new olatform; we will say we believe there is an emergency to-day, and we will give $25,000,000. Then we will say that it is not constitutional to build this navy, and we will go to the people and find out what they want to do about it. Now, I want to read to you what the leader of the opposition proposed in 1910, on the 20th of April, as found in volume 5 of the debates, starting at column 7535. After arguing the matter to some extent, he says:-
This is the principle I stand for, and the principle I desire to see carried out. It is desirable, in the first place, that we should co-operate upon some permanent basis. It is desirable, in the second place, that if the conditions of the empire at the present time are emergent, we should bear some immediate and effective aid to the empire as a whole. I still maintain, notwithstanding all the arguments that have been advanced to the contrary, that the proposals I submitted to the House involved the true principle in that regard; and that the true solution, the wise solution, of the great problem that is before the people of Canada to-day would be, in the first place, to bring immediate and effective aid in the manner I have already indicated to the House on the second reading of the Bill, and in the second place to mature more carefully and wisely the proposal for permanent co-operation by Canada in the naval defence of the empire, to bring those proposals into parliament and discuss them, then to submit them to the people at a general election, and after that to have them carried into force according to the mandate and the direction of the free people of Canada.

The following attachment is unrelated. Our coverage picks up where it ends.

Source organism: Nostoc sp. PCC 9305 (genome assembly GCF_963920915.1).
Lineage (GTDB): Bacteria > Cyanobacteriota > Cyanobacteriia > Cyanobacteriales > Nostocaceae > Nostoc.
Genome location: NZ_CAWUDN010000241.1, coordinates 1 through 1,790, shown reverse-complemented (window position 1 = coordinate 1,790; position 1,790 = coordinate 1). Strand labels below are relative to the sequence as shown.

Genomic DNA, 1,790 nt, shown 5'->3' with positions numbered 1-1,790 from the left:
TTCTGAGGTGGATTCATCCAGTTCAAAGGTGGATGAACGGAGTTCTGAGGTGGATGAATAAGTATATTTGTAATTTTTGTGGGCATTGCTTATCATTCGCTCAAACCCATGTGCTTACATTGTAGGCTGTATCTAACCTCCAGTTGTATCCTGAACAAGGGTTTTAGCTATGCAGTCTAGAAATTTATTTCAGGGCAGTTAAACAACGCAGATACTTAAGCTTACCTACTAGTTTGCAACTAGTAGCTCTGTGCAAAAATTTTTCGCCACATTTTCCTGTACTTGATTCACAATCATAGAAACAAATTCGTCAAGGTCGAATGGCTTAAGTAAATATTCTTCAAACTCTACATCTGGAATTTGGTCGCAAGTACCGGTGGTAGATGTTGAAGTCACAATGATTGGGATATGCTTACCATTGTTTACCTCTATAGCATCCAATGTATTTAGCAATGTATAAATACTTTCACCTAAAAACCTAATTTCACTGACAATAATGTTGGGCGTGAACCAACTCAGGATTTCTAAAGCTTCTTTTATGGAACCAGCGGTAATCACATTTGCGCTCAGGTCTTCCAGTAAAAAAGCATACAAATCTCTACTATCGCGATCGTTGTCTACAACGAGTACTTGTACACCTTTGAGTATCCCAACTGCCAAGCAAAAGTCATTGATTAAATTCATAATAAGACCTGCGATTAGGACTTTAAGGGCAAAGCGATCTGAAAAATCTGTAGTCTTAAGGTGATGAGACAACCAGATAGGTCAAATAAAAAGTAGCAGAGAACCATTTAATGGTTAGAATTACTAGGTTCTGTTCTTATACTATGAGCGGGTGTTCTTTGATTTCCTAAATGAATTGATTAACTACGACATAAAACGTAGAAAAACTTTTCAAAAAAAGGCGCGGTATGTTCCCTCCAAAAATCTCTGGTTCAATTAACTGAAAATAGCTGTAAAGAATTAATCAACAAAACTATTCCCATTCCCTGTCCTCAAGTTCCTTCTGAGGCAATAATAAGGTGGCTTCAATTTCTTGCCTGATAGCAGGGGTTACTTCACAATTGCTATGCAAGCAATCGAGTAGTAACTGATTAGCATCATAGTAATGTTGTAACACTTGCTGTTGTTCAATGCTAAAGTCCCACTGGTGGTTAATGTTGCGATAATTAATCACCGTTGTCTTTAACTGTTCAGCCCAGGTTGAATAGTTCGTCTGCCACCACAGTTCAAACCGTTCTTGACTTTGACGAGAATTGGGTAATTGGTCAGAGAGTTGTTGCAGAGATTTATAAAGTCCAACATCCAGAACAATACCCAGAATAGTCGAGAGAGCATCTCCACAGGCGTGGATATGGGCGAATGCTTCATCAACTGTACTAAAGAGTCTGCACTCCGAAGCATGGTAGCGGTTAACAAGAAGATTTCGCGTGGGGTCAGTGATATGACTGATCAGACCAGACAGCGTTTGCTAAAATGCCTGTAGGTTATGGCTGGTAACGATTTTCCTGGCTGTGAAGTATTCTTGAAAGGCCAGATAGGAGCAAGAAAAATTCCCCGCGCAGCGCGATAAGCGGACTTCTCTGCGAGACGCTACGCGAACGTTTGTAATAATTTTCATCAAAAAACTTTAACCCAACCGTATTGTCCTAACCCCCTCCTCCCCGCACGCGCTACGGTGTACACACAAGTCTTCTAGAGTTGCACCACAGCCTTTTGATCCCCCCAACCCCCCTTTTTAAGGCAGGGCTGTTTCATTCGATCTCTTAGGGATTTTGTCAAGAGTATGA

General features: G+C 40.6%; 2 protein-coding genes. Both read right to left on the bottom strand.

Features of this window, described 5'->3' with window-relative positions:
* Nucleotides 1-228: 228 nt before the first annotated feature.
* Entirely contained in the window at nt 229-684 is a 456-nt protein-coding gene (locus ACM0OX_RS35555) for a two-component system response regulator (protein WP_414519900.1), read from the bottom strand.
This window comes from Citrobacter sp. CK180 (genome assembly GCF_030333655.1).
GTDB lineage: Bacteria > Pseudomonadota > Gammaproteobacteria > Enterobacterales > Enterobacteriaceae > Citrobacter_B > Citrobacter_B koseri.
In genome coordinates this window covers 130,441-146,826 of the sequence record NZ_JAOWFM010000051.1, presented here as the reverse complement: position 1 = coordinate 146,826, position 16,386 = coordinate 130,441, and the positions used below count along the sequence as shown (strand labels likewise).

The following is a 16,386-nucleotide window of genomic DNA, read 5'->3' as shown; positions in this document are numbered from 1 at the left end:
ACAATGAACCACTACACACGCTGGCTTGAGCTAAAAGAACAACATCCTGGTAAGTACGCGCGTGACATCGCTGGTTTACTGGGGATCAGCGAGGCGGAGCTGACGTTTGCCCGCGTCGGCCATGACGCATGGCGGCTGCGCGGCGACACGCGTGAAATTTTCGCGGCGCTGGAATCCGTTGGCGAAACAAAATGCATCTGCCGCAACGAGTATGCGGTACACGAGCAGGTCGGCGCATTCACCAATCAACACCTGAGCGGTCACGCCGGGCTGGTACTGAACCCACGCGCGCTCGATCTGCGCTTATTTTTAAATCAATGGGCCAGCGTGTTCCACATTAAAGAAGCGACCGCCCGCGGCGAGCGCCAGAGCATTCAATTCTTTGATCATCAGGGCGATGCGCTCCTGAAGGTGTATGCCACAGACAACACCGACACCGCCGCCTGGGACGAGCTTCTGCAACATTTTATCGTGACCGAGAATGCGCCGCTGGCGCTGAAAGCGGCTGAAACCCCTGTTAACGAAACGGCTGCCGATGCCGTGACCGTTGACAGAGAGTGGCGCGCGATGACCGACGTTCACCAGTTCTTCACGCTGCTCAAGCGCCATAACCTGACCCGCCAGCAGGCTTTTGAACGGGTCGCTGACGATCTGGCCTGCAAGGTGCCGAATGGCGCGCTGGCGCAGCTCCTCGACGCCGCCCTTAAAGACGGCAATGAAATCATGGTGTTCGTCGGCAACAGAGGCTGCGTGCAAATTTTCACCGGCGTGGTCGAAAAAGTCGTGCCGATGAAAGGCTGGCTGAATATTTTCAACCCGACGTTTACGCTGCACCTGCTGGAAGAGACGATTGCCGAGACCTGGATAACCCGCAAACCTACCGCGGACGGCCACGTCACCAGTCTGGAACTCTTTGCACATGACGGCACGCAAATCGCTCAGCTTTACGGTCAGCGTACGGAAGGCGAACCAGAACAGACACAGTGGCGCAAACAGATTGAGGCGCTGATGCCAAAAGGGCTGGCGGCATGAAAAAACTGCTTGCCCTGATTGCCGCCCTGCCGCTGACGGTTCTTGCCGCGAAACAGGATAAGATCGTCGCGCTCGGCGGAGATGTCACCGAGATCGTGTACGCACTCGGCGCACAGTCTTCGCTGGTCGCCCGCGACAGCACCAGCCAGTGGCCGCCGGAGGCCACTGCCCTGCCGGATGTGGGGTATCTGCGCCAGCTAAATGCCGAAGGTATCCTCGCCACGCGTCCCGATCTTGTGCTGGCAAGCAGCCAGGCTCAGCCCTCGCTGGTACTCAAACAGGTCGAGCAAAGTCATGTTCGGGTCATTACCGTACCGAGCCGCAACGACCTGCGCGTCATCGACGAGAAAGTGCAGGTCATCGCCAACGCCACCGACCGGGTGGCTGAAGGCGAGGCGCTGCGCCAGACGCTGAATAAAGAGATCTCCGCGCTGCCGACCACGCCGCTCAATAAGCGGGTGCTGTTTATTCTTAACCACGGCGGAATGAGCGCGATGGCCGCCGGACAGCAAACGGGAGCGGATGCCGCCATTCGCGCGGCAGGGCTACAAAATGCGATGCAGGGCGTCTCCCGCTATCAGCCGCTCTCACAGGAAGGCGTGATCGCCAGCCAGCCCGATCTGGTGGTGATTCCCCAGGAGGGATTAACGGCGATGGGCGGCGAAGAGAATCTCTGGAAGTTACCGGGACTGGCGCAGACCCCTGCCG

Well, Sir, there is nothing in that declaration which says that we must have imperial federation before we can have a navy; but he simply declares that we should make a cash contribution first, then mature our plans and bring them forward. Now, let us see what he says to-day. I want to quote to you the words of my hon. friend in this House on the 24th of November instant.
I do not know whether I have made my position clear, but I have done so according to my humble capacity. I think the question of Canada's co-operation upon a permanent basis in imperial defence involves very large and wise considerations. If Canada and the other dominions of the empire are to take their part as nations of this empire in the defence of the empire as a whole, shall it be that we, contributing to that defence of the whole empire, shall have absolutely, as citizens of this country, no voice whatever in the councils of the empire relating to the choice of peace or war throughout the empire? I do not think that would be a tolerable condition, I do not think the people of Canada would for one moment submit to such a condition. Should members of this House, representative men, representing 220 constituencies of this country from the Atlantic to the Pacific, no one of them have the same voice with regard to those enormous imperial issues that the humblest taxpayer in the British isles has at this moment. It does not seem to me that a condition of that kind would stand for the integrity of the empire,